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BackgroundEdit

Brain injuries happen in war, in sport, in work and in life.

InsightsEdit

  • The War in Iraq has brought back one of the worst afflictions of World War I trench warfare: shell shock. The brain of a soldier exposed to a roadside bomb is shocked, truly.

LinksEdit

MediaEdit

  • A Shock Wave of Brain Injuries washingtonpost.com, By Ronald Glasser, April 8, 2007, 'We can save you. But you might not be what you were.' Neurosurgeon, Combat Support Hospital, Balad, Iraq

DetailsEdit

  • About 1,800 U.S. troops, according to the Department of Veterans Affairs, are suffering from traumatic brain injuries (TBIs) caused by penetrating wounds. But neurologists worry that hundreds of thousands more -- at least 30 percent of the troops who've engaged in active combat for four months or longer in Iraq and Afghanistan -- are at risk of potentially disabling neurological disorders from the blast waves of IEDs and mortars, all without suffering a scratch.
  • The U.S. military is treating more head injuries than chest or abdominal wounds, and it is ill-equipped to do so. According to a July 2005 estimate from Walter Reed Army Medical Center, two-thirds of all soldiers wounded in Iraq who don't immediately return to duty have traumatic brain injuries.
  • The detonation of any powerful explosive generates a blast wave of high pressure that spreads out at 1,600 feet per second from the point of explosion and travels hundreds of yards. The lethal blast wave is a two-part assault that rattles the brain against the skull. The initial shock wave of very high pressure is followed closely by the "secondary wind": a huge volume of displaced air flooding back into the area, again under high pressure. No helmet or armor can defend against such a massive wave front.
    • It is these sudden and extreme differences in pressures -- routinely 1,000 times greater than atmospheric pressure -- that lead to significant neurological injury. Blast waves cause severe concussions, resulting in loss of consciousness and obvious neurological deficits such as blindness, deafness and mental retardation. Blast waves causing TBIs can leave a 19-year-old private who could easily run a six-minute mile unable to stand or even to think.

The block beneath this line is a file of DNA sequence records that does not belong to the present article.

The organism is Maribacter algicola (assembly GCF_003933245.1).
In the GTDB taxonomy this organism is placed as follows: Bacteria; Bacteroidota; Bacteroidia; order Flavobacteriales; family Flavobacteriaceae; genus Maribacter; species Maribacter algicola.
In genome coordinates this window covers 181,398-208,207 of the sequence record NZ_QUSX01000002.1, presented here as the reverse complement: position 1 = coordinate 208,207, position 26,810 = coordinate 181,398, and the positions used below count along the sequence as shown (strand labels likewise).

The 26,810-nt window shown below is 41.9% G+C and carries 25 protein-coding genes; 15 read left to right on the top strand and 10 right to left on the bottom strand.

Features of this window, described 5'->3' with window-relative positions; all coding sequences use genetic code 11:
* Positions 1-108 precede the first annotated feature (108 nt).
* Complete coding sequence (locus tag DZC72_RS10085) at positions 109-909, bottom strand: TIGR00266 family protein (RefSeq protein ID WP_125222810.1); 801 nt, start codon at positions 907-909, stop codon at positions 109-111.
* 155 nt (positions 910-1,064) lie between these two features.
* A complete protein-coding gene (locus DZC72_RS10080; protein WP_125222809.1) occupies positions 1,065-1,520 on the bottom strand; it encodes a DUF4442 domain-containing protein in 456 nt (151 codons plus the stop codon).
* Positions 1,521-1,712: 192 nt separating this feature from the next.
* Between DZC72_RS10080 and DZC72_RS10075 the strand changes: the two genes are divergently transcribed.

• Blast-related brain injuries differ from other severe head traumas. The complexity of treating "closed-head" injuries is taxing an already overburdened military health-care system.
  • ABC News anchor, Bob Woodruff, suffered severe brain injuries from an IED blast in Baghdad in 2006.

"TBIs from Iraq are different," said P. Steven Macedo, a neurologist and former doctor at the Veterans Administration. Concussions from motorcycle accidents injure the brain by stretching or tearing it, he noted. But in Iraq, something else is going on. "When the sound wave moves through the brain, it seems to cause little gas bubbles to form," he said. "When they pop, it leaves a cavity. So you are littering people's brains with these little holes."

  • Soldiers walking away from IED blasts have discovered that they often suffer from memory loss, short attention spans, muddled reasoning, headaches, confusion, anxiety, depression and irritability.
  • IEDs = improvised explosive devices.

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MoreEdit

  • U.S. troops no longer die from the kind of injuries that killed many thousands in Vietnam.
    • During the Vietnam War, according to the VA, the ratio was 2.6 to 1.
    • In Iraq and Afghanistan, the ratio of wounded service members to fatalities is 16 to 1, if the definition of "wounded" is anyone evacuated from a combat zone. This is the first war in which troops are very unlikely to die if they're still alive when a medic arrives.
    • Today's body armor is dramatically effective in preventing fatal wounds of the chest and upper abdomen. There is not an orthopedic or general surgeon in Iraq or Afghanistan who hasn't been astonished the first time a trooper with two missing limbs and a traumatic brain injury is carried off in a chopper and the surgeon removing the armor cannot find a scratch from the chin to the groin.
  • Most of the families of our wounded interviewed months, if not years, after the injury say the same thing: "Someone should have told us that with these closed-head injuries, things would not really get all that much better."
  • The War in Iraq is not a war of death for U.S. troops nearly so much as it is a war of disabilities. The symbol of this battle is not the cemetery but the orthopedic ward and the neurosurgical unit. T
  • Troops come home alive but missing arms and legs, many unable to see or hear or remember who they were before being hit by a roadside bomb.

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